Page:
Bobby Gauthier finally gets his game
Bobby Gauthier’s hockey journey hasn’t gone the way he planned. He graduated from Bishop Hendricken in 2006, fresh off a state championship. Prep school was next, then junior hockey.
Everything changed in 2007. His brother Andrew died after a battle with leukemia. Bobby changed his mind about junior hockey, opting instead to stay home and be with his family.
But he always kept skating. He wanted to play in honor of his brother, so he joined the club team at the University of Rhode Island. Then he went to Nichols College and played there. Now, he’s a senior forward at Becker College.
It’s been a bumpy road, but on Sunday, the road brought him home.
And it was perfect.
Since Andrew’s death, the Gauthier family and a host of volunteers have organized a hockey festival in Andrew’s honor. Bobby always attended but no matter whose hockey uniform he was wearing at the time, he could never figure out a way to play in the festival, to play in the rink that he’d always called home.
That finally changed this year.
Thanks to a coordinated effort by Becker and Stonehill College, a game was scheduled. The teams made it to Warwick safe and sound, then took the ice for the festival’s marquee game. Gauthier got the start at center and took the opening faceoff. His team won 2-0.
It was good to be home.
“I feel like it all came together today,” Gauthier said.
The game was Gauthier’s first at Thayer Arena since his Hendricken days. It brought back memories, and it gave him a chance to reflect on his hockey career – and on home.
“It felt good to be home,” Gauthier said. “I never left Warwick. Learn to skate, all the way up through instructional. I played in other leagues along the way, but this is home.”
Gauthier has been trying to get his teams into the festival every year, but it was a tall task. College schedules aren’t too flexible. This year, his first at Becker, he realized his team needed one more game to fill out its 25-game slate. He started looking around at other teams’ schedules and saw that Stonehill needed a 25th game too. In a stroke of good luck, the new Stonehill coach was Pat Leahy, who was Gauthier’s prep school coach.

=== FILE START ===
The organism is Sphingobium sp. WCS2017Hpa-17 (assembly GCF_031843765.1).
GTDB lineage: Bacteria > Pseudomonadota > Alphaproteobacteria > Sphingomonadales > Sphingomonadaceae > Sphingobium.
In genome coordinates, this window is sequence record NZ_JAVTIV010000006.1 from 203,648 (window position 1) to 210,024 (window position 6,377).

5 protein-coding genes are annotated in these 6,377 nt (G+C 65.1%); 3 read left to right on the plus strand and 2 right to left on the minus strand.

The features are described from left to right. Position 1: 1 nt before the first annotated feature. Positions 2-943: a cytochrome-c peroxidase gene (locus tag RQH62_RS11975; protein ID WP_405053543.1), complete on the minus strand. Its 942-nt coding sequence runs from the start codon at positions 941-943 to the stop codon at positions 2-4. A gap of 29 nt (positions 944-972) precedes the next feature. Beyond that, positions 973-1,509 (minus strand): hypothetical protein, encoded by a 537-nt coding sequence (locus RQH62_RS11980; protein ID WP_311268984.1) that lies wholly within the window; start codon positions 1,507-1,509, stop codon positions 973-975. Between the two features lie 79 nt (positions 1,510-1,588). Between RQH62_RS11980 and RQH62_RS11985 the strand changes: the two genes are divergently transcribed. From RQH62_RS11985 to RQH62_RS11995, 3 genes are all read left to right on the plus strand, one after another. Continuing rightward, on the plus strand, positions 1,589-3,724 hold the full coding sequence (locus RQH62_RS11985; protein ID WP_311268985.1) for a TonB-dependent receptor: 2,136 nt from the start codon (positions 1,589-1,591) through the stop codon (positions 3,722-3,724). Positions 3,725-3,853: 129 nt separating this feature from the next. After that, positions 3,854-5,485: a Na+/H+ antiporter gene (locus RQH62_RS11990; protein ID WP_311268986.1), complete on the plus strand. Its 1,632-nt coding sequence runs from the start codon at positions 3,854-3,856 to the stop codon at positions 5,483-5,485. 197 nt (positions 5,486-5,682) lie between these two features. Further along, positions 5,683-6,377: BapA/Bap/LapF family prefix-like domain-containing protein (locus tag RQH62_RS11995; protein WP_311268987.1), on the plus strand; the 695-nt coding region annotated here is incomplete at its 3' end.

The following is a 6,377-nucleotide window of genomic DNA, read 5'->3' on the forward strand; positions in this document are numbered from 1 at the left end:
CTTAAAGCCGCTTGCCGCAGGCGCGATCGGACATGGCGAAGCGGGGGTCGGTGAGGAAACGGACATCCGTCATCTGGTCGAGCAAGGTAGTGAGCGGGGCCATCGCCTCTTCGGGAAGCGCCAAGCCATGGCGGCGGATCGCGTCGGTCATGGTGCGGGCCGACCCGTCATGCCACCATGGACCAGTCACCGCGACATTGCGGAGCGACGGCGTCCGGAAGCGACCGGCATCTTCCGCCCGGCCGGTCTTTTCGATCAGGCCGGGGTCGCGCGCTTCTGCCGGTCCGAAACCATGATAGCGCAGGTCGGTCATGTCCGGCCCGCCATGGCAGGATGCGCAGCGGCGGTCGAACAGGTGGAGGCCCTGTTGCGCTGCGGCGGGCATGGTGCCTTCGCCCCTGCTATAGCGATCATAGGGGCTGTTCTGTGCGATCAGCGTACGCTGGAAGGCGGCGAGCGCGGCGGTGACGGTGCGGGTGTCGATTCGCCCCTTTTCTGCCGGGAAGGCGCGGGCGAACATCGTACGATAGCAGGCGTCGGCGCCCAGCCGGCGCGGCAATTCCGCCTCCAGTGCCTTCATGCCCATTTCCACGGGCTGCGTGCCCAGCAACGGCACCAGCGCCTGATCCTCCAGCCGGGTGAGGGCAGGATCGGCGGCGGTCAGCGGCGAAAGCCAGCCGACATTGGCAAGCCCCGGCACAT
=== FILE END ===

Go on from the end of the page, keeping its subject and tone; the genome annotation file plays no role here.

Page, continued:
“I gave him a call and said ‘Do you think we could make it happen?’” Gauthier said. “From there, it went through both coaches and the athletic departments and they just made it happen.”
Gauthier was grateful.
“It took a lot to make it happen – the athletic directors, the schools, Stonehill had to bring their guys back early,” he said. “It meant a lot to me. It meant the world.”
Much of the day sparked feelings of nostalgia, from dressing in a familiar locker room to climbing over the wall on a familiar home bench. In the crowd, friends and family cheered Gauthier on. For someone who’s played hockey in a lot of far-flung places, it was a strange feeling.
“I was nervous when I first came back,” Gauthier said. “I forgot what it felt like.”
Before the game, starting lineups were announced. When Gauthier’s name was called he skated to center ice and saluted the crowd. The ovation was the loudest and longest of the day.
Gauthier then took his regular shifts, helping the Ice Hawks build a 2-0 lead. He was on the ice as the final seconds ticked away, and he received congratulations from his teammates and coaches.
Both teams then joined in the annual ceremony to honor Andrew.
“Today, I think everybody really got to see what it’s about,” Gauthier said. “It’s more cheerful and more enjoyable now because it is five years later, and the memories are starting to become good memories. They don’t hurt as much. To see the support I got from the opposing team and my team was phenomenal.”
Gauthier is nearing the end of his hockey journey now. He already has a marketing degree and he’ll move to Brooklyn in August to start a new job.
But that support is something he’ll never forget.
It’s what allowed him, finally, to come home.
“I’ve gone to a lot of different places, and I don’t regret any of it,” Gauthier said. “I don’t regret anything I’ve ever done. I met a lot of great people along the way, and I made a lot of great friends. In the end, it all worked out. I’m very happy to be here.”